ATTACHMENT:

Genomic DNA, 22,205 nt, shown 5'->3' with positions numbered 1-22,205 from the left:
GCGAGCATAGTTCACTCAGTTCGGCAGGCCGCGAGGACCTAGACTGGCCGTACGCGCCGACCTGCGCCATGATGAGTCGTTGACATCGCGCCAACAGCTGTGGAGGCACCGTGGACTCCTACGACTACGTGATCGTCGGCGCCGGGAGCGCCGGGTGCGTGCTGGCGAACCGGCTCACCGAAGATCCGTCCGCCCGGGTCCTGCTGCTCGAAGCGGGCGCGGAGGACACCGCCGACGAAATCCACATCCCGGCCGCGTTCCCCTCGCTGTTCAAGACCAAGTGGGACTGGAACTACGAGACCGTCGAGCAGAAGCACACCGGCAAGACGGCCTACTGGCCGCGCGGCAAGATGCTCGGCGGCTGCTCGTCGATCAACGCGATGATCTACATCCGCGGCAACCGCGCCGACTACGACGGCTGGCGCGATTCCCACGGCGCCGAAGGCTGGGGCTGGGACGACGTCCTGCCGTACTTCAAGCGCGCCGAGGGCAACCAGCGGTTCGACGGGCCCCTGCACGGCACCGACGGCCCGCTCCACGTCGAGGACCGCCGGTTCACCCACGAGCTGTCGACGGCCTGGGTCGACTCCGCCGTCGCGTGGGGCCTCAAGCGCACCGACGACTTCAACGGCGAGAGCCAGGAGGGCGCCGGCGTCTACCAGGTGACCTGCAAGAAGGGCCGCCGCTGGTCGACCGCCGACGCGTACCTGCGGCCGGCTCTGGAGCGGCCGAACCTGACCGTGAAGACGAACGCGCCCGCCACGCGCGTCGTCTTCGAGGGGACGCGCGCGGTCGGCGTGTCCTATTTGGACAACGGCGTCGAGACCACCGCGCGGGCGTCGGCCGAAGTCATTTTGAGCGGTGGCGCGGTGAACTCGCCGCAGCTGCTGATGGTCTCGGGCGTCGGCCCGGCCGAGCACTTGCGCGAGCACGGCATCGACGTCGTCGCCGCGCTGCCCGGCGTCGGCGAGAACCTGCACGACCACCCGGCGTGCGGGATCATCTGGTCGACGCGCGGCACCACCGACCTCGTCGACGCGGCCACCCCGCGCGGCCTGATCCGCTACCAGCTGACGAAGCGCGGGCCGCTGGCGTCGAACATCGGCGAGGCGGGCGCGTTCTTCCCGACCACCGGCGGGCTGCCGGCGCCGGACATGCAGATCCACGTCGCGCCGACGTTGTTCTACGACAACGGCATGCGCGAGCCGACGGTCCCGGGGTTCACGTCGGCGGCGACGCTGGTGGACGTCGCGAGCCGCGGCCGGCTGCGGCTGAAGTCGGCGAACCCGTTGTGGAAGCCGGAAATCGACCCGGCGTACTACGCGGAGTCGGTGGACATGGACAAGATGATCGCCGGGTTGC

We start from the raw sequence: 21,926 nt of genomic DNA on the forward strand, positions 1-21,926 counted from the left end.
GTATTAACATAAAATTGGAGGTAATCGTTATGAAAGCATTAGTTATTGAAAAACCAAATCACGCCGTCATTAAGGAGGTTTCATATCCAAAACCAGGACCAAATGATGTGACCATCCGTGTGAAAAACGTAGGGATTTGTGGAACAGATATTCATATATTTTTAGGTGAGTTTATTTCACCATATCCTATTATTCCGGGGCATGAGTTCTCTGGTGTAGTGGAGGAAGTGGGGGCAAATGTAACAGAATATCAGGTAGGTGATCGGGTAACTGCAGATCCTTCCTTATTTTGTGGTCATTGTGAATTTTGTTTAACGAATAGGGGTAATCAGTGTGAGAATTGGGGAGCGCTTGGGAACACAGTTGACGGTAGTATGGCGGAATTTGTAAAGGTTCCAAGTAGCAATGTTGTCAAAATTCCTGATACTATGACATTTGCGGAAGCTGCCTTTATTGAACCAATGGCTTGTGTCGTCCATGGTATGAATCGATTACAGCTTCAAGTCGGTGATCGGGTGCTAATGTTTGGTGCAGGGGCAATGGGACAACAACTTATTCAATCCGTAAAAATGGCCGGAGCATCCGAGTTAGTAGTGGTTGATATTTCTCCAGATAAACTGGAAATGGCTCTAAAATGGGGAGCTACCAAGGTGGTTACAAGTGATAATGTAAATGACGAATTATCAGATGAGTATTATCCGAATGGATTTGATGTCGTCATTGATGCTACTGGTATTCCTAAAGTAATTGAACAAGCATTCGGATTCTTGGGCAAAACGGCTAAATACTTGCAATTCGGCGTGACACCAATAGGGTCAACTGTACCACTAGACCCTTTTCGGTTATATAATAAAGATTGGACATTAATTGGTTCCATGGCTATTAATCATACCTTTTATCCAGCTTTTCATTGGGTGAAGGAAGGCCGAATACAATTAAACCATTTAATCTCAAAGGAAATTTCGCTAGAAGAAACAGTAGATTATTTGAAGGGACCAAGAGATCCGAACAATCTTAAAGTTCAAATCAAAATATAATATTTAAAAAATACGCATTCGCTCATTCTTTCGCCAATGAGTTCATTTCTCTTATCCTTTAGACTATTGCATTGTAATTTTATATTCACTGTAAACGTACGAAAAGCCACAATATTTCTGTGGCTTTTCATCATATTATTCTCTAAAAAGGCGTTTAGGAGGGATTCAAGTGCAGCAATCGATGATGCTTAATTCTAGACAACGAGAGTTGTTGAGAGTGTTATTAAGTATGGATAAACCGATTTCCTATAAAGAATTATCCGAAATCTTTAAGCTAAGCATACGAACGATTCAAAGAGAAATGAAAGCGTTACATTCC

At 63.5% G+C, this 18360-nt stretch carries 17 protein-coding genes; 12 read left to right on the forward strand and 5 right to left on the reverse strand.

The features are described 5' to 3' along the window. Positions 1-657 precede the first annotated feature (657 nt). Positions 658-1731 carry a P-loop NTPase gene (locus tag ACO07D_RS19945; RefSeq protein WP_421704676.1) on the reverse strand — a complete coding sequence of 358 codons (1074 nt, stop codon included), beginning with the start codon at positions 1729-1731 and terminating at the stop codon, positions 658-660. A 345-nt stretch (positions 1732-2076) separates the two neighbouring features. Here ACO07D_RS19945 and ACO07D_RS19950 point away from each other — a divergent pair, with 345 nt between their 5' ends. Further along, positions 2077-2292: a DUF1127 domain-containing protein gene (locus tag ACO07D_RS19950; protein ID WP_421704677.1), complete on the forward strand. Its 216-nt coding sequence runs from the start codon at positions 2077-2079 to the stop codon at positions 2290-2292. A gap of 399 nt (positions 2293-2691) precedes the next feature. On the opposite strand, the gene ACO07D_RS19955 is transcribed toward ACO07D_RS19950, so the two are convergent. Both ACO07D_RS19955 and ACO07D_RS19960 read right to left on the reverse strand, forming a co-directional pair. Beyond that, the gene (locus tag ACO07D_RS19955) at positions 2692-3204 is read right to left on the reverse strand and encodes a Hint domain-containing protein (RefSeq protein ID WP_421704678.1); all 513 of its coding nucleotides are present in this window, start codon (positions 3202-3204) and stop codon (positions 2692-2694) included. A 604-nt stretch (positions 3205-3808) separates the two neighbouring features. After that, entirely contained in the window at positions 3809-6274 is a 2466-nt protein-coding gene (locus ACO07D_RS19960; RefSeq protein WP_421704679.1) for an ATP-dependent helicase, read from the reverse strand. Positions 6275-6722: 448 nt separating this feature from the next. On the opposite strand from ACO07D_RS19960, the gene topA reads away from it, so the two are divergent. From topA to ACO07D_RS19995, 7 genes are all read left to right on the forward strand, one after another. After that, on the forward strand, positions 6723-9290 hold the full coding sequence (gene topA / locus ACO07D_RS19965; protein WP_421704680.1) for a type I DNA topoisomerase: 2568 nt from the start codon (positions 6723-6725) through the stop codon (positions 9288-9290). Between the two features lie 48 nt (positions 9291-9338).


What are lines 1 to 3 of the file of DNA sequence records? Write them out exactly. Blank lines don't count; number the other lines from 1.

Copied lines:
Genomic DNA, 22,205 nt, shown 5'->3' with positions numbered 1-22,205 from the left:
GCGAGCATAGTTCACTCAGTTCGGCAGGCCGCGAGGACCTAGACTGGCCGTACGCGCCGACCTGCGCCATGATGAGTCGTTGACATCGCGCCAACAGCTGTGGAGGCACCGTGGACTCCTACGACTACGTGATCGTCGGCGCCGGGAGCGCCGGGTGCGTGCTGGCGAACCGGCTCACCGAAGATCCGTCCGCCCGGGTCCTGCTGCTCGAAGCGGGCGCGGAGGACACCGCCGACGAAATCCACATCCCGGCCGCGTTCCCCTCGCTGTTCAAGACCAAGTGGGACTGGAACTACGAGACCGTCGAGCAGAAGCACACCGGCAAGACGGCCTACTGGCCGCGCGGCAAGATGCTCGGCGGCTGCTCGTCGATCAACGCGATGATCTACATCCGCGGCAACCGCGCCGACTACGACGGCTGGCGCGATTCCCACGGCGCCGAAGGCTGGGGCTGGGACGACGTCCTGCCGTACTTCAAGCGCGCCGAGGGCAACCAGCGGTTCGACGGGCCCCTGCACGGCACCGACGGCCCGCTCCACGTCGAGGACCGCCGGTTCACCCACGAGCTGTCGACGGCCTGGGTCGACTCCGCCGTCGCGTGGGGCCTCAAGCGCACCGACGACTTCAACGGCGAGAGCCAGGAGGGCGCCGGCGTCTACCAGGTGACCTGCAAGAAGGGCCGCCGCTGGTCGACCGCCGACGCGTACCTGCGGCCGGCTCTGGAGCGGCCGAACCTGACCGTGAAGACGAACGCGCCCGCCACGCGCGTCGTCTTCGAGGGGACGCGCGCGGTCGGCGTGTCCTATTTGGACAACGGCGTCGAGACCACCGCGCGGGCGTCGGCCGAAGTCATTTTGAGCGGTGGCGCGGTGAACTCGCCGCAGCTGCTGATGGTCTCGGGCGTCGGCCCGGCCGAGCACTTGCGCGAGCACGGCATCGACGTCGTCGCCGCGCTGCCCGGCGTCGGCGAGAACCTGCACGACCACCCGGCGTGCGGGATCATCTGGTCGACGCGCGGCACCACCGACCTCGTCGACGCGGCCACCCCGCGCGGCCTGATCCGCTACCAGCTGACGAAGCGCGGGCCGCTGGCGTCGAACATCGGCGAGGCGGGCGCGTTCTTCCCGACCACCGGCGGGCTGCCGGCGCCGGACATGCAGATCCACGTCGCGCCGACGTTGTTCTACGACAACGGCATGCGCGAGCCGACGGTCCCGGGGTTCACGTCGGCGGCGACGCTGGTGGACGTCGCGAGCCGCGGCCGGCTGCGGCTGAAGTCGGCGAACCCGTTGTGGAAGCCGGAAATCGACCCGGCGTACTACGCGGAGTCGGTGGACATGGACAAGATGATCGCCGGGTTGC

We start from the raw sequence: 21,926 nt of genomic DNA on the forward strand, positions 1-21,926 counted from the left end.